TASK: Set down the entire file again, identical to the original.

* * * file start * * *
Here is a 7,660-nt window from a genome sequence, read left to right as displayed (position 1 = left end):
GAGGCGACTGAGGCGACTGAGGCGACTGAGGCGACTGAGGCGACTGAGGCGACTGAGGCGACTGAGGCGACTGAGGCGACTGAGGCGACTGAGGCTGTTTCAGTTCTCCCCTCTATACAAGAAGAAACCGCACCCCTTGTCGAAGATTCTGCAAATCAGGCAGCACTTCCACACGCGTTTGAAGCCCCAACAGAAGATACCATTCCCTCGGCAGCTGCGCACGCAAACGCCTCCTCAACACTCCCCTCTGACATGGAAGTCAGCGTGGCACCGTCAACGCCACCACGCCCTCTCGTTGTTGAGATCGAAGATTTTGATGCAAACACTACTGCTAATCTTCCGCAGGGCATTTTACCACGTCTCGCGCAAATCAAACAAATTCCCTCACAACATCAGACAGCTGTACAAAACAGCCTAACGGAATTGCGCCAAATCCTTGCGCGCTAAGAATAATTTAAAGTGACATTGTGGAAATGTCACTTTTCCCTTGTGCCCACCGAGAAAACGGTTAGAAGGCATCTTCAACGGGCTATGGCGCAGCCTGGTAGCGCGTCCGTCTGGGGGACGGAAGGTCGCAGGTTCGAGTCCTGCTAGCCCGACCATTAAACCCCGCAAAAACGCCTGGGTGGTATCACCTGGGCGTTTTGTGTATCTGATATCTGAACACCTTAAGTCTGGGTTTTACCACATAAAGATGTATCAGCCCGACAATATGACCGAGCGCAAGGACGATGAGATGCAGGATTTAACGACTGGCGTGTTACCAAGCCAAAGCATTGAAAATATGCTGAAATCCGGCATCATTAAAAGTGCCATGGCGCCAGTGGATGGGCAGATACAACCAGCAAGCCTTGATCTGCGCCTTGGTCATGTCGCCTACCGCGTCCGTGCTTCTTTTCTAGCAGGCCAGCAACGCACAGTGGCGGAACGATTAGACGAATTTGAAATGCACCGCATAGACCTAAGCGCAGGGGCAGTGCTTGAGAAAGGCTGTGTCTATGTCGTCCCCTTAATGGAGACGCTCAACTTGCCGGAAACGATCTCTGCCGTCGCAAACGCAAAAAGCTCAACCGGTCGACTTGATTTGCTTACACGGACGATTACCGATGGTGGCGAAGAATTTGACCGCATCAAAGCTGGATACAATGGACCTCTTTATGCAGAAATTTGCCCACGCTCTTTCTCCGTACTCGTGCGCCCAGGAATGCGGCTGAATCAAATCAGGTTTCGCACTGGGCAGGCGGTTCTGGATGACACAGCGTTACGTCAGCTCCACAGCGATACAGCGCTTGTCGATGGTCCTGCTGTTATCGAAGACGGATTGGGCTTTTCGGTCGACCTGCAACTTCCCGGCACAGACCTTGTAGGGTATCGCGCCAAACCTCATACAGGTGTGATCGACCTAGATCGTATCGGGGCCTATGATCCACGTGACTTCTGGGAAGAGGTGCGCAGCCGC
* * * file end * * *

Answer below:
Here is a 7,660-nt window from a genome sequence, read left to right as displayed (position 1 = left end):
GAGGCGACTGAGGCGACTGAGGCGACTGAGGCGACTGAGGCGACTGAGGCGACTGAGGCGACTGAGGCGACTGAGGCGACTGAGGCGACTGAGGCTGTTTCAGTTCTCCCCTCTATACAAGAAGAAACCGCACCCCTTGTCGAAGATTCTGCAAATCAGGCAGCACTTCCACACGCGTTTGAAGCCCCAACAGAAGATACCATTCCCTCGGCAGCTGCGCACGCAAACGCCTCCTCAACACTCCCCTCTGACATGGAAGTCAGCGTGGCACCGTCAACGCCACCACGCCCTCTCGTTGTTGAGATCGAAGATTTTGATGCAAACACTACTGCTAATCTTCCGCAGGGCATTTTACCACGTCTCGCGCAAATCAAACAAATTCCCTCACAACATCAGACAGCTGTACAAAACAGCCTAACGGAATTGCGCCAAATCCTTGCGCGCTAAGAATAATTTAAAGTGACATTGTGGAAATGTCACTTTTCCCTTGTGCCCACCGAGAAAACGGTTAGAAGGCATCTTCAACGGGCTATGGCGCAGCCTGGTAGCGCGTCCGTCTGGGGGACGGAAGGTCGCAGGTTCGAGTCCTGCTAGCCCGACCATTAAACCCCGCAAAAACGCCTGGGTGGTATCACCTGGGCGTTTTGTGTATCTGATATCTGAACACCTTAAGTCTGGGTTTTACCACATAAAGATGTATCAGCCCGACAATATGACCGAGCGCAAGGACGATGAGATGCAGGATTTAACGACTGGCGTGTTACCAAGCCAAAGCATTGAAAATATGCTGAAATCCGGCATCATTAAAAGTGCCATGGCGCCAGTGGATGGGCAGATACAACCAGCAAGCCTTGATCTGCGCCTTGGTCATGTCGCCTACCGCGTCCGTGCTTCTTTTCTAGCAGGCCAGCAACGCACAGTGGCGGAACGATTAGACGAATTTGAAATGCACCGCATAGACCTAAGCGCAGGGGCAGTGCTTGAGAAAGGCTGTGTCTATGTCGTCCCCTTAATGGAGACGCTCAACTTGCCGGAAACGATCTCTGCCGTCGCAAACGCAAAAAGCTCAACCGGTCGACTTGATTTGCTTACACGGACGATTACCGATGGTGGCGAAGAATTTGACCGCATCAAAGCTGGATACAATGGACCTCTTTATGCAGAAATTTGCCCACGCTCTTTCTCCGTACTCGTGCGCCCAGGAATGCGGCTGAATCAAATCAGGTTTCGCACTGGGCAGGCGGTTCTGGATGACACAGCGTTACGTCAGCTCCACAGCGATACAGCGCTTGTCGATGGTCCTGCTGTTATCGAAGACGGATTGGGCTTTTCGGTCGACCTGCAACTTCCCGGCACAGACCTTGTAGGGTATCGCGCCAAACCTCATACAGGTGTGATCGACCTAGATCGTATCGGGGCCTATGATCCACGTGACTTCTGGGAAGAGGTGCGCAGCCGC